GSE alumnus selected for 2014 Superintendent of the Year

Don Grotting smallDavid Douglas School District superintendent, Don Grotting, has been named Oregon Superintendent of the Year by the Oregon Association of School Executives and the Confederation of Oregon School Administrators (COSA). He is a 1996 graduate of the Master’s in Educational Leadership program.

Superintendent of the Year finalists are selected for the following criteria: leadership for learning, communication, professionalism, and community involvement. The award is a remarkable accomplishment for a relatively new superintendent, whose career is a study in contrasts, taking him to opposite ends of the state and from school districts vastly different in size and makeup.

Don Grotting grew up in Coquille, a tiny logging community in the Blue Mountains of southwestern Oregon. He graduated from Coquille High School and joined the military, serving in Germany. Upon returning home, he did what most people in Coquille did: he worked at the mill and started a family. Thirteen years later, like so many other lumber mills around Oregon, the Georgia-Pacific plywood plant closed. At age 33, he needed to figure out what to do next.

He enrolled at Linfield College earned a degree, and became a teacher in Powers, Oregon near his hometown. After two years, he became superintendent of the Powers School District, which includes two schools. His next job was in Nyssa, near Ontario, Oregon on the extreme opposite side of the state. Nyssa has three schools. Mr. Grotting had a huge impact on student achievement in Nyssa, where 75 percent of students qualify for free or reduced lunch. Maybe it was because he had grown up poor and understood the challenges or maybe he didn’t want poverty to be used as an excuse, but he dug in and successfully led Nyssa in curriculum changes that dramatically improved student outcomes. In 2005, Nyssa earned state-wide recognition and was designated by the Oregon Department of Education as the first recipient of the “Closing the Achievement Gap Award.”

Mr. Grotting put Nyssa in the spotlight, and in 2010, he was selected by David Douglas School District, the 15th largest district in the state, to serve as superintendent. While the size and composition of the east Portland district was vastly different than his previous districts, David Douglas had some familiar challenges. Its 10,703 students have a high percentage of low income students (80 percent of DDSD students qualify for free or reduced-price meals) and many students are English Language Learners, (more than 70 languages are spoken in homes). Some would call these characteristics major obstacles, but here Don Grotting saw opportunity.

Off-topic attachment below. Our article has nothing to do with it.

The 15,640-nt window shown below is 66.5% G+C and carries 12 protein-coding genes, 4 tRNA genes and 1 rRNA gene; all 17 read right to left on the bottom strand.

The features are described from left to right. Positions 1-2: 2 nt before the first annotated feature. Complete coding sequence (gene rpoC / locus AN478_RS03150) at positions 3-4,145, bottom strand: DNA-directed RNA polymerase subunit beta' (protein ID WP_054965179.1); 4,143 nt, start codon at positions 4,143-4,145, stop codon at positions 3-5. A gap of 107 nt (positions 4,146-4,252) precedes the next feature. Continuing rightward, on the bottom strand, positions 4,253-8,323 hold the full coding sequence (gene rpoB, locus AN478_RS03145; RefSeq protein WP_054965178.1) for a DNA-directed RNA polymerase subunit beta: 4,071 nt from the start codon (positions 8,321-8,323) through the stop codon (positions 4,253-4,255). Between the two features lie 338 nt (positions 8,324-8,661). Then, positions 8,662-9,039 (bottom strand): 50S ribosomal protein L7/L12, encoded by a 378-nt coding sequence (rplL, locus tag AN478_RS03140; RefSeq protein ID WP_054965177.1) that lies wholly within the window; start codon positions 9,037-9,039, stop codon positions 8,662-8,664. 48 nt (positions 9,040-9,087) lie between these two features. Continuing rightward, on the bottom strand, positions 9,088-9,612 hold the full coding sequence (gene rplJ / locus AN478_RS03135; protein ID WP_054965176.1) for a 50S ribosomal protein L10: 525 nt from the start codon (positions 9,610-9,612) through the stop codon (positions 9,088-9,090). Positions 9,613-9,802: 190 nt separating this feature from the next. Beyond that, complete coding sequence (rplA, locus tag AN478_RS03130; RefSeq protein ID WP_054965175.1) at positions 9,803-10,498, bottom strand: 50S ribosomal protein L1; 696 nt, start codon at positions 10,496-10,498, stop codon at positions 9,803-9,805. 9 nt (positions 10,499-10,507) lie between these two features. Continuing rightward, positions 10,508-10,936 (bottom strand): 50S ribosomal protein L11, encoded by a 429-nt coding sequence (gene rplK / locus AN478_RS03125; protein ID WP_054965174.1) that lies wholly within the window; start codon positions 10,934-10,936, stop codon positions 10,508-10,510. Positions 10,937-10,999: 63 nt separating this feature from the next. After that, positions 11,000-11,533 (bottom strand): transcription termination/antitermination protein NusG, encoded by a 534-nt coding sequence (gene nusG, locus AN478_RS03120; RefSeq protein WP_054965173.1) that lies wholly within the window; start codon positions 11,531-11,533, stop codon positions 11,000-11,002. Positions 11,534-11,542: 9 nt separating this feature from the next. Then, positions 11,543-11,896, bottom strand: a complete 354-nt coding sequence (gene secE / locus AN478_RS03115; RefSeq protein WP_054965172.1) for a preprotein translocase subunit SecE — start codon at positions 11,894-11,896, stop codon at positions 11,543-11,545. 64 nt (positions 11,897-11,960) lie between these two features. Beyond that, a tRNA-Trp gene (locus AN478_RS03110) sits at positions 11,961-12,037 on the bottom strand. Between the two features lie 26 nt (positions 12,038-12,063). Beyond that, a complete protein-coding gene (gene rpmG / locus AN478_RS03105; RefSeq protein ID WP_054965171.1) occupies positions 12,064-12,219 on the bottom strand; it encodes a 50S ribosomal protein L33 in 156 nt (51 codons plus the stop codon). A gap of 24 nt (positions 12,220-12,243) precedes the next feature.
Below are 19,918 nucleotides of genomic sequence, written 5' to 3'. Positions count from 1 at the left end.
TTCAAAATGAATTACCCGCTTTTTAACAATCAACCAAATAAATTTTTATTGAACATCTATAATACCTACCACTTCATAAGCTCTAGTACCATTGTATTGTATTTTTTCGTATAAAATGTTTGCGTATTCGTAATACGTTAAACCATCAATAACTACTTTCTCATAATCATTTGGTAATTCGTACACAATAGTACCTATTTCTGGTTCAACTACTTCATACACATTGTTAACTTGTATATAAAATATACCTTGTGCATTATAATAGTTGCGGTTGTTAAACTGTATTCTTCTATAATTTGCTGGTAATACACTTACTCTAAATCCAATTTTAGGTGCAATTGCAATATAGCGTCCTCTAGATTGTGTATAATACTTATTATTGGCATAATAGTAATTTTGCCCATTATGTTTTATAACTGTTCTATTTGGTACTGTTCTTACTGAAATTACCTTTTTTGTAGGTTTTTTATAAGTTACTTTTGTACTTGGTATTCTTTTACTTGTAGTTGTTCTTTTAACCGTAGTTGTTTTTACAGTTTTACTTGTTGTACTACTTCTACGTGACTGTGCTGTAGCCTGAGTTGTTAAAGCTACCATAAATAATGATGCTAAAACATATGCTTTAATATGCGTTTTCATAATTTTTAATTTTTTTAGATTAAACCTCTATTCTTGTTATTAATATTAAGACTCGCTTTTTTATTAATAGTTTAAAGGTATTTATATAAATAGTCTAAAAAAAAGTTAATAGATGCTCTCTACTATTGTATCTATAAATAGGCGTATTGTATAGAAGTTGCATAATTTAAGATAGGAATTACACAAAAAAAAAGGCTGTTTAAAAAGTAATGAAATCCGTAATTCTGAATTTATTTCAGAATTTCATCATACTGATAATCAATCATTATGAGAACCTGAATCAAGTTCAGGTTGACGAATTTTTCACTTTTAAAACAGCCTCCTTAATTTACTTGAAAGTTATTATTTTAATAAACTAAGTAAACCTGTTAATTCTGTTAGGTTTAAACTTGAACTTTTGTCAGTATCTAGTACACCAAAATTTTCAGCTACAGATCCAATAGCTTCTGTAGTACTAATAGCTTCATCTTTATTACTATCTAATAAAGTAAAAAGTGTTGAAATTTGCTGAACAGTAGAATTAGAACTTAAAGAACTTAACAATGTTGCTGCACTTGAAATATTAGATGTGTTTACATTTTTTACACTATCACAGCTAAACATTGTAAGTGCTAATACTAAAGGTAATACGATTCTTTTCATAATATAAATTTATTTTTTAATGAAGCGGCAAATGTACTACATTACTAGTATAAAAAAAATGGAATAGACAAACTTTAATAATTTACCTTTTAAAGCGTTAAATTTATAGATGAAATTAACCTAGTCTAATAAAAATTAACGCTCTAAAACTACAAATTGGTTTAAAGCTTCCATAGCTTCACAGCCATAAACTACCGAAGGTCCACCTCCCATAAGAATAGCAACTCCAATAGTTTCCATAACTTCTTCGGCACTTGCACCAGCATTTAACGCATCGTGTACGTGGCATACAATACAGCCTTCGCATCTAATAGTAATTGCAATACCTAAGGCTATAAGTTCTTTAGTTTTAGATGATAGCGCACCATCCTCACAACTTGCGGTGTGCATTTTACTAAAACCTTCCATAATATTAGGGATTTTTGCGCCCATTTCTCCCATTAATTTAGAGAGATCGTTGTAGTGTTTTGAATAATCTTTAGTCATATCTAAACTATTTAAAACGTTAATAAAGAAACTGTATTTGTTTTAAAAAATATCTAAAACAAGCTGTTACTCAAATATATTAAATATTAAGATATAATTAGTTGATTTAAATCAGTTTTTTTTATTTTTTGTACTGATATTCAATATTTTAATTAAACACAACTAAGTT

It was the first time in the history of David Douglas that a superintendent was chosen from outside the current district staff. School board member Freida Christopher explains why he was their top choice: “Although Don has numerous talents in various areas of running a diverse school district such as ours, his greatest strength and passion is in improving student achievement. As an educational leader, there is no one better. In the short three years he has been at David Douglas, we have seen pronounced gains in our efforts to close the achievement gap. He understands what needs to be done and holds all staff accountable to making sure each child gets the best education possible.”

Under Don Grotting’s leadership, innovative programs emerged to serve the needs of students. David Douglas is one of the first districts in the state to address the needs of preschool children. The Earl Boyles Early Learning Project added a free public preschool to that elementary building (under the direction of PSU alumna, Ericka Guynes.) Mr. Grotting worked to change the district’s ELL program to include all K-5 students, rather than working with individual students in isolated classrooms. The result improved English skills for everyone. With Curriculum Director Brooke O’Neill, he introduced professional learning teams to all 13 schools to increase student achievement by looking at proficiency-based reporting. This required the district to implement a late start every Wednesday—a tough sell with parents. He got the full support of the school board and student achievement results have been dramatic.

Mr. Grotting will be honored at various events around Oregon, including the annual Oregon School Boards Association Convention, November 16, and at the annual COSA Conference in Seaside, June 18-20, 2014. He is also eligible for national honors, which will be announced at the 2014 American Association of School Administrators National Conference on Education in Nashville, Tennessee, in February 2014.

Mr. Grotting is the fourth PSU alumnus to be named Oregon Superintendent of the Year in the last five years. He follows Maryalice Russell, 2013, Ron Wilkinson, 2012, and Paula Radich, 2010.

“As educators, parents, administrators, and board members, our job is to believe that every child has an unlimited capacity to learn and be successful. While we may try to justify our failures due to the process and measurement tools used to rate our schools, we have no right to justify why any child in any of our schools and districts is failing. There should be no excuses.”
—Don Grotting, Nyssa, 2005

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